January Retail Sales Shake off Sluggish December With 3% New Year Surge

January Retail Sales Shake off Sluggish December

The widest barometer of U.S. economic activity rebounded sharply in January as consumers scooped up deals on clothes, TVs and refrigerators.

This, as the Census Bureau’s January reading of retail sales started the New Year with a 3% snapback on the heels of 1% and 1.1% declines in November and December, respectively.

On an annualized basis, the report said that sales at retailers and restaurants — which are not adjusted for inflation — were up 6.4% from January 2022, a gain that exactly matches the CPI data released the day before and suggests that all of the gains are the result of price increases rather than increased activity.

If food, fuel and auto sales are backed out, the core retail result was up 2.3% from December and 3.9% from a year ago.

Department Stores Go Crazy

Looking inside the latest numbers, the 17.5% monthly increase in sales at department stores was far and away the biggest gainer for the month, while on an annualized basis, trailed the latest headline inflation number by a full percentage point.

Other standout performers in January included a 7.2% sequential increase in food services and drinking places, a 6.4% rise in auto dealers, as well as a 4.4% gain by furniture stores and a 3.5% month-on-month bump in sales of electronics.

“[A] 7.2% gain in restaurant retail sales in January was strongest since March 2021, before [the] pandemic,” Liz Ann Sonders, chief investment strategist at Charles Schwab, tweeted to her 351,000 followers after the numbers crossed. “[W]e’ve never seen that kind of strength.”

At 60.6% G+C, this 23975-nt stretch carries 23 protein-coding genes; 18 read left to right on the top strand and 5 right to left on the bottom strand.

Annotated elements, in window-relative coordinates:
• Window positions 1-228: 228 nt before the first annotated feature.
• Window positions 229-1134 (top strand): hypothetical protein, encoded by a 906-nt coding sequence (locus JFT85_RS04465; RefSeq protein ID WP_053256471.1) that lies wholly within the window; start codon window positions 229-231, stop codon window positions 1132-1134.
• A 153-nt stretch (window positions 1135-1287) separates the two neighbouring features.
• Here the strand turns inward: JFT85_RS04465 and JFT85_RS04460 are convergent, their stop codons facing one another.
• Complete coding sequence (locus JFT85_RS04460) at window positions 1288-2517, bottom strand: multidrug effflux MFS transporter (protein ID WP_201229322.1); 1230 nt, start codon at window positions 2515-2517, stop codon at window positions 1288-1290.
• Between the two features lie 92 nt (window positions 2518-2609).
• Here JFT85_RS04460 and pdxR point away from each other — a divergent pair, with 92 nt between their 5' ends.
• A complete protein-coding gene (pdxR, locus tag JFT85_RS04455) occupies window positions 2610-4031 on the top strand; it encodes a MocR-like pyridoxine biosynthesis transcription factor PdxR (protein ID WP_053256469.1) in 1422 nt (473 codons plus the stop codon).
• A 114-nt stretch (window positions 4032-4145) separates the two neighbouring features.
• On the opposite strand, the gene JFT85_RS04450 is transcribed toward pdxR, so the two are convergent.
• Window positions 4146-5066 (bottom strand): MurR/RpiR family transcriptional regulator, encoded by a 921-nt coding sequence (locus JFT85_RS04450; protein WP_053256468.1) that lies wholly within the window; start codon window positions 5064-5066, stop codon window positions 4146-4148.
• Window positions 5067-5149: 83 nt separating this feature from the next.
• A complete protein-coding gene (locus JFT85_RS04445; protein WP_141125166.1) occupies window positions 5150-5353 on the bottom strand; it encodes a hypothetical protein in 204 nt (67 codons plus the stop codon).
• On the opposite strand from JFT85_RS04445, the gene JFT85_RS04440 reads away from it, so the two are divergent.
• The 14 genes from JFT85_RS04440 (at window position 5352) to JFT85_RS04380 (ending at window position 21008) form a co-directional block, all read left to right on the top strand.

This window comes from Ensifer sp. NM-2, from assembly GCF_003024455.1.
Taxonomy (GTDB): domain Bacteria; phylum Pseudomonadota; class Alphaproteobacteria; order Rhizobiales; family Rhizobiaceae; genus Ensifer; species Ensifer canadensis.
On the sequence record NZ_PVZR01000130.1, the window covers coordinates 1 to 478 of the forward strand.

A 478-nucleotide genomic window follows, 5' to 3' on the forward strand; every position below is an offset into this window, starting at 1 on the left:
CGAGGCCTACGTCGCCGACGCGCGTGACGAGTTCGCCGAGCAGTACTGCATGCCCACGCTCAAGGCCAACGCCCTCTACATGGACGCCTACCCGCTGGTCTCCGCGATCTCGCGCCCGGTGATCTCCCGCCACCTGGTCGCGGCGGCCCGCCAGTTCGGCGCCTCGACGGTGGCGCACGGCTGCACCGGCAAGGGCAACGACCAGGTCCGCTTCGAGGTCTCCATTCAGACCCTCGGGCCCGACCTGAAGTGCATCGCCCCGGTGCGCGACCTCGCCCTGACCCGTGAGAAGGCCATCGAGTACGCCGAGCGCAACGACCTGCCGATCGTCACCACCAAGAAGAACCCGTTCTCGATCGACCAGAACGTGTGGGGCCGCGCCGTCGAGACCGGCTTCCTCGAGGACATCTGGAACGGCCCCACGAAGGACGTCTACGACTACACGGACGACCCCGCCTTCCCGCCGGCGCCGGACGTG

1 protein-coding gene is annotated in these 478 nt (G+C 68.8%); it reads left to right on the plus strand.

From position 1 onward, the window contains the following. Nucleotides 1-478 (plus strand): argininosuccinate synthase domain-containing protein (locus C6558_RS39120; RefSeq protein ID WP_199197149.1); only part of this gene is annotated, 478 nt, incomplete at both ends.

On the downside, gas stations recorded no increase in sales from December, and only a 5.7% increase from January 2022, while grocery stores rose just 0.1% for the month and 6.6% from a year ago.

Muddled Message

While the January increase in retail sales activity snapped a two-month slump and came in well ahead of Wall Street expectations, the volatility of the monthly numbers, as well as the ongoing cocktail of consumer concerns surrounding inflation, widespread job cuts and an ongoing rate hike cycle by the Federal Reserve leave investors with a much more muddled response.

“Wow….Retail Sales MUCH stronger….the consumer doesn’t want to back down…so the FED will force them to….Expect higher rates for longer…. Just sayin’,” Kenny Polcari, market analyst and managing partner at Kace Capital Advisors, tweeted to his 20,000 followers.

To that point, the Fed is slated to weigh in a week from now when it releases the minutes from its latest meeting, which will guide investors, consumers and businesses on what it is thinking after increasing rates for eight consecutive months beginning last March, from 0% to the present 4.5% to 4.75% target, which is a 15-year high.

Prior to that, Tuesday morning (Feb. 21) Walmart will release its fiscal fourth-quarter earnings results for the three months ending Jan. 31. Ahead of those numbers, the operator of nearly 5,000 physical stores in the U.S. and over 10,500 worldwide finds itself in an increased battle with competitors over groceries — its single-largest source of revenue and driver of in-store traffic.

This, as Amazon continues to drop hints that it is moving closer to a full-scale, mass-market expansion of its Fresh line of supermarkets to augment its more niche and high-end chain of 500 Whole Foods stores.

“We’re hopeful that in 2023, we have a format that we want to go big on, on the physical side,” Amazon CEO Andy Jassy told the Financial Times Monday (Feb. 13). “We have a history of doing a lot of experimentation and doing it quickly. And then, when we find something that we like, doubling down on it, which is what we intend to do.”

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